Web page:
Re: Replacing systemd in Jessie
On Tue, 02 Dec 2014, email@example.com wrote:
> Le 02.12.2014 08:05, Patrick Bartek a écrit :
> >> >> > and more and more
> >> >> > developers will start writing apps with systemd, or parts of
> >> it,
> >> >> > as a dependency for the "features" it offers.
> >> It's their choice - likewise it's your choice *not* to write
> >> alternatives. It 'sounds' like you're proposing a regime where
> >> those that produce have their "freedom of choice" constrained by
> >> "users". I struggle to find a rationale that makes that reasonable
> >> or likely to
> >> do anything other than destroy, given that the "user" has a choice.
> > User's do contrain. They even dictate. Always have. Developers
> > should, if they are samrt, be developing what customers want or
> > need. Not the other way around. That's the formula for going out of
> > business.
> > Listening to your customers as well as your potential customers is
> > just
> > good business.
> How many projects have you, as a user, constrained to do something?
> Being commercial or not...
I don't know. Is filing a bug report and having the developer fix it a
constraint on the software? If I fix the bug myself? Is that? It does
ultimately STOP the problem the bug was causing whether I do it myself
or not. The constraining, the stopping, of something is not always a
bad thing. We are constrained in our lives as well as in our work by
a multitude of factors. Sometimes, it's good; other time not. That's
> You may had some success in commercial softwares, because of
> contracts, but for small projects, or projects were the developpers
> are not paid, when they only contribute because they wan't to use it,
> but without having to suffer some bug or another, or with a feature
> they would like to have, I sincerely doubt you had constrained anyone.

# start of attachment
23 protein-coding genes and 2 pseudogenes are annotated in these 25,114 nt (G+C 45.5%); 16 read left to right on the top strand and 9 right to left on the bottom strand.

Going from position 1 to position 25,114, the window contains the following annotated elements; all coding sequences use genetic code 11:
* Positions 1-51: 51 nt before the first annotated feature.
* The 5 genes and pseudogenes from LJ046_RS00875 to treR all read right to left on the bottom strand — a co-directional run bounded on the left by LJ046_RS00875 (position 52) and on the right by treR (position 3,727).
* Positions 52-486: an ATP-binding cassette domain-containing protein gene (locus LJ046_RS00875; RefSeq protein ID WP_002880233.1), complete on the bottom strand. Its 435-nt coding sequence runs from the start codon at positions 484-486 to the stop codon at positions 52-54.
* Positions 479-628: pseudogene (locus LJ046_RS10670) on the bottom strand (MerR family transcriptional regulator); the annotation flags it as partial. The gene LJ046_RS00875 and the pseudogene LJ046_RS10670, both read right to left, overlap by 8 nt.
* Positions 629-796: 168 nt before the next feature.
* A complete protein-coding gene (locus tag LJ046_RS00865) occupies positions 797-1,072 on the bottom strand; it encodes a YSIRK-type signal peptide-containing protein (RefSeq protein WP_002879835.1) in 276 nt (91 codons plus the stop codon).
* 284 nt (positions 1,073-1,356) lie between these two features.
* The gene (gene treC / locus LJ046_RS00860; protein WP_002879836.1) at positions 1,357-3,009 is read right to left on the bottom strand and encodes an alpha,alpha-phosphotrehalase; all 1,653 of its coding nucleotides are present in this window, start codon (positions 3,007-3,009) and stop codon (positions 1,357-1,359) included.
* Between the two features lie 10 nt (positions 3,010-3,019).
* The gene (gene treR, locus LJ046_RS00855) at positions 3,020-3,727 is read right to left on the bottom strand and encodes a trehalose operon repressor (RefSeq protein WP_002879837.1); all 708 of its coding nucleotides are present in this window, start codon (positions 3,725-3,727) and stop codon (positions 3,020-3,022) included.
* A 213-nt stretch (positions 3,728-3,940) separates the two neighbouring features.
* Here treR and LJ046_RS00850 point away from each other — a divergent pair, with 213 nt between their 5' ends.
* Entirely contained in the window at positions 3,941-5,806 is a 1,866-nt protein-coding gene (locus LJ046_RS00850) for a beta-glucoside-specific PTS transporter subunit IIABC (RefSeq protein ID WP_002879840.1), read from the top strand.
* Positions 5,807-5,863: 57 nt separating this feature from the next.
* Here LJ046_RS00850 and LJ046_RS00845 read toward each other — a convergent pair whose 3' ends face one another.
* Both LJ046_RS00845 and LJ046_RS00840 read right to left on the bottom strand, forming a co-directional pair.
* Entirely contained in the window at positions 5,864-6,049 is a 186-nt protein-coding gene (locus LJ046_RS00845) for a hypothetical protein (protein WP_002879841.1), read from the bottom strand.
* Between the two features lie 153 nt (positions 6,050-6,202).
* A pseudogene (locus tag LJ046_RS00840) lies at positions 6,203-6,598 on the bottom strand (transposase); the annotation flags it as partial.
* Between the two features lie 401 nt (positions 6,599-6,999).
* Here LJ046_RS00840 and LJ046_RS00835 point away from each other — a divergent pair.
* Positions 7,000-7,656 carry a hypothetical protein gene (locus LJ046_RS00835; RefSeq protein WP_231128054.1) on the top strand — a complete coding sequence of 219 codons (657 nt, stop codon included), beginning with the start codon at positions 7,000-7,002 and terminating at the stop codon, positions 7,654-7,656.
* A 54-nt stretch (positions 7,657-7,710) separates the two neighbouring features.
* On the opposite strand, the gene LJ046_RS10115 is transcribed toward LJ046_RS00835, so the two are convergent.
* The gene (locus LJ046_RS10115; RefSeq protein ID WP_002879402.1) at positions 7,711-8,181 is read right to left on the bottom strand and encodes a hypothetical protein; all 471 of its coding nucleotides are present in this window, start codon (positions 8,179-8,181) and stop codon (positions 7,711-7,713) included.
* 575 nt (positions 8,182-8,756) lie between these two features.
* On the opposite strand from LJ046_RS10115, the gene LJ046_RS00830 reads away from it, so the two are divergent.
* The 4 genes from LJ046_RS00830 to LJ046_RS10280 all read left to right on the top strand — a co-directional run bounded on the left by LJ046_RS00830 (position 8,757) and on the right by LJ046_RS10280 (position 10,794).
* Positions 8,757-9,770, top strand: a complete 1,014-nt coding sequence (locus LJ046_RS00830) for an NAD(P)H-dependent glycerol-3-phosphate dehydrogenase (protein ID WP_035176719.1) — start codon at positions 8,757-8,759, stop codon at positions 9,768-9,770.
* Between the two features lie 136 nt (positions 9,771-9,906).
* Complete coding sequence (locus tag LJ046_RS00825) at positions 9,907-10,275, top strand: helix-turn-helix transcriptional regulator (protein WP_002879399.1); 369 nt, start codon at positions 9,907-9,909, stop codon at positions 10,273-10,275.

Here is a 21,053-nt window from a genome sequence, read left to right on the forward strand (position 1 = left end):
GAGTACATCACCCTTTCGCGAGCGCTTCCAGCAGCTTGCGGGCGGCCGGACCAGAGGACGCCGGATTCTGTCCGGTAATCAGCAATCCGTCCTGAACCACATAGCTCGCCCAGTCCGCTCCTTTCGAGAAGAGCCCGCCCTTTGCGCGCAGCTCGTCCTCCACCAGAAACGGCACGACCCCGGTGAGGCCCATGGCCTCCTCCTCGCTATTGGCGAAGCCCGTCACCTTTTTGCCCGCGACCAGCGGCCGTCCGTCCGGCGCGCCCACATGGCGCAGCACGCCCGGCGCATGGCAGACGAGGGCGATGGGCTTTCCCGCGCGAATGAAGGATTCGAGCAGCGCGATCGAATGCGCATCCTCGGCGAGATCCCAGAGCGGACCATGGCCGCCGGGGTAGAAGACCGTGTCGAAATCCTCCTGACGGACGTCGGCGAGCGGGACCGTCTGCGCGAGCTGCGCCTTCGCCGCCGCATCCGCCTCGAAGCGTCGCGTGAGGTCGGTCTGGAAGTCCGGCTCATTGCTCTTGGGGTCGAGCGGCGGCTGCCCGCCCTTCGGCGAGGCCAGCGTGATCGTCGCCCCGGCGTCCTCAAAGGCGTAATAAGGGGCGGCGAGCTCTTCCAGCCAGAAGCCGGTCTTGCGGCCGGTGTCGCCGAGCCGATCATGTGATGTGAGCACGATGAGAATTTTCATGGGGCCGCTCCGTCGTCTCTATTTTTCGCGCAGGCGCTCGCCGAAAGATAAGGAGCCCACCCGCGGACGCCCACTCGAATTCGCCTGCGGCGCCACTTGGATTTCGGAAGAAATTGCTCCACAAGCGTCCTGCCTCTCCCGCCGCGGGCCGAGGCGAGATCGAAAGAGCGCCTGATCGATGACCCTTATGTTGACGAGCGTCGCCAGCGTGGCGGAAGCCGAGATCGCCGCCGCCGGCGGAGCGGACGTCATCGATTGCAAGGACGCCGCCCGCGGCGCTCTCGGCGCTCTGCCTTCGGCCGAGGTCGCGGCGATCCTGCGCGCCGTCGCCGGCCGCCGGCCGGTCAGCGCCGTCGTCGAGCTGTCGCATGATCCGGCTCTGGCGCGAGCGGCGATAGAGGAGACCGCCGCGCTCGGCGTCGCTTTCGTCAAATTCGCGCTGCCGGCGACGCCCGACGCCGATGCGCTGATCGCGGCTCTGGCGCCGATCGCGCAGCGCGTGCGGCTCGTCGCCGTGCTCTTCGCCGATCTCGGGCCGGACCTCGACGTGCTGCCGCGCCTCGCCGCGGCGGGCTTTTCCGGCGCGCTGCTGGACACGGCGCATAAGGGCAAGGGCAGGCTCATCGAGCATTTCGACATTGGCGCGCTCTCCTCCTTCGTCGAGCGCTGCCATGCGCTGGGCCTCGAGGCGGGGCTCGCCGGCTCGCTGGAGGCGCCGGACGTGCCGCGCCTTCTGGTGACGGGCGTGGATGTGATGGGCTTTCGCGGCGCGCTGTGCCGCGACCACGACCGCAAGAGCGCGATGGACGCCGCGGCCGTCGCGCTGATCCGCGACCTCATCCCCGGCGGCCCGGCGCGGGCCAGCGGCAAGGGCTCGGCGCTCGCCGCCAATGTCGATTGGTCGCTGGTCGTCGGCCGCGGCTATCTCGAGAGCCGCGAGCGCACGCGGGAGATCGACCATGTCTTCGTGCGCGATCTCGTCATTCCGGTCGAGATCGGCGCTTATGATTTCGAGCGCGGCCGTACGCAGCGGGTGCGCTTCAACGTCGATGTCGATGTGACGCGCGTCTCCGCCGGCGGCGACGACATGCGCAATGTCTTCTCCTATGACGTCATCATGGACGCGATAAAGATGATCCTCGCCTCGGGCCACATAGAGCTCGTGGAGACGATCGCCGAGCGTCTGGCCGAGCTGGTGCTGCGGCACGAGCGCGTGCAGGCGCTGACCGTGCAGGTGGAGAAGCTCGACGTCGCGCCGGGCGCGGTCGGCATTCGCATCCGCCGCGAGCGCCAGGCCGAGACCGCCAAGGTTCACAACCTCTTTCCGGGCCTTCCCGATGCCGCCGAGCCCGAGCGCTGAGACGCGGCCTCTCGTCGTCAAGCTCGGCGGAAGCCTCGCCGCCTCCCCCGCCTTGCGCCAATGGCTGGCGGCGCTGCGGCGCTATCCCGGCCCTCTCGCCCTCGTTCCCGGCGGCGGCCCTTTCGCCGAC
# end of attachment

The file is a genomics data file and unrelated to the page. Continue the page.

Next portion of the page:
Most of my contributions to software development as a user, not a
developer, have been with projects that only involved one or two
coders/developers whom you could contact directly, personally. One of
those projects ultimately became the Opera browser. But I've done
little of that since moving to Linux 15 years ago. Don't have the
patience anymore. Or the time.
> Honestly... if you want to constrain people on their spare time, if
> you want to remove us the last part of fun we can have in
> programming, then... well, people wont listen you, to stay polite.
> And it's normal.
See above about life's constraints.
> Open source developpers are not all paid for what they do. Only a
> minority is, and in this minority, I am not sure that the bigger part
> actually live from open source softwares.
If you're not making money from your Open Source, then you have to
have income from somewhere else. Else how would you live? From the
kindness of strangers, perhaps?
> Oh. And, you forgot something. FOSS developpers are the users of
> their work, unlike in commercial softwares. And it changes *a lot* of
> things, if not everything.
I didn't forget. I once wrote a very specialize file manager just for
me to satisfy some peculiar requirements I had at the time. It was of
little use to a general user. Never distributed it. No feedback.
Fixed the bugs myself. Etc. But if you put your code/project (FOSS or
otherwise) "out there" expect feedback from others. We're a talky
bunch. And listen to them. You may get some very good ideas and
solutions for improvements. It may even change the direction of the
entire project turning something that initially was just a pet project,
a hobby, into something that many would benefit from.